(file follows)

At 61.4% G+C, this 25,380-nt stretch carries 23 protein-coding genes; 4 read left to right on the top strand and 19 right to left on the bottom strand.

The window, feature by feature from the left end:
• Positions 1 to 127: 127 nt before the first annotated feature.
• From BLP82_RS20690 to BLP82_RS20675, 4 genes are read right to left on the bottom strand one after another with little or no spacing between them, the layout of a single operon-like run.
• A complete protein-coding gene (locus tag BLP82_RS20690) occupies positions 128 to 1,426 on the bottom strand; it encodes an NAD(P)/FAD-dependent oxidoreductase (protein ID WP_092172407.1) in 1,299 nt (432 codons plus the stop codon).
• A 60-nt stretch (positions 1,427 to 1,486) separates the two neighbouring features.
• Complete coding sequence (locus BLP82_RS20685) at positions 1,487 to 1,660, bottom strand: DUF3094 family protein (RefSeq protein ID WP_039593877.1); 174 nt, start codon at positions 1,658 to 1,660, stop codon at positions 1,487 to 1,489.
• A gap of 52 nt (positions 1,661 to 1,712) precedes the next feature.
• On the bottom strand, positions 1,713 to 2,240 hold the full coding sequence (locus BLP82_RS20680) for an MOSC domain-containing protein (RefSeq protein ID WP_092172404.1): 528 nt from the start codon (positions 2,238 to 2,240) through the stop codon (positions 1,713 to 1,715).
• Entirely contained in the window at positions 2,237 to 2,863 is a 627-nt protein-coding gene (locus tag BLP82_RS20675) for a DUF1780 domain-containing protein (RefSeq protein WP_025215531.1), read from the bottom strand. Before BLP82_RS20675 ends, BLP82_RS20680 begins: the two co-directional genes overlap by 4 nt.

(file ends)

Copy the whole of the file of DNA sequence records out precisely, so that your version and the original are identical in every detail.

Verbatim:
At 61.4% G+C, this 25,380-nt stretch carries 23 protein-coding genes; 4 read left to right on the top strand and 19 right to left on the bottom strand.

The window, feature by feature from the left end:
• Positions 1 to 127: 127 nt before the first annotated feature.
• From BLP82_RS20690 to BLP82_RS20675, 4 genes are read right to left on the bottom strand one after another with little or no spacing between them, the layout of a single operon-like run.
• A complete protein-coding gene (locus tag BLP82_RS20690) occupies positions 128 to 1,426 on the bottom strand; it encodes an NAD(P)/FAD-dependent oxidoreductase (protein ID WP_092172407.1) in 1,299 nt (432 codons plus the stop codon).
• A 60-nt stretch (positions 1,427 to 1,486) separates the two neighbouring features.
• Complete coding sequence (locus BLP82_RS20685) at positions 1,487 to 1,660, bottom strand: DUF3094 family protein (RefSeq protein ID WP_039593877.1); 174 nt, start codon at positions 1,658 to 1,660, stop codon at positions 1,487 to 1,489.
• A gap of 52 nt (positions 1,661 to 1,712) precedes the next feature.
• On the bottom strand, positions 1,713 to 2,240 hold the full coding sequence (locus BLP82_RS20680) for an MOSC domain-containing protein (RefSeq protein ID WP_092172404.1): 528 nt from the start codon (positions 2,238 to 2,240) through the stop codon (positions 1,713 to 1,715).
• Entirely contained in the window at positions 2,237 to 2,863 is a 627-nt protein-coding gene (locus tag BLP82_RS20675) for a DUF1780 domain-containing protein (RefSeq protein WP_025215531.1), read from the bottom strand. Before BLP82_RS20675 ends, BLP82_RS20680 begins: the two co-directional genes overlap by 4 nt.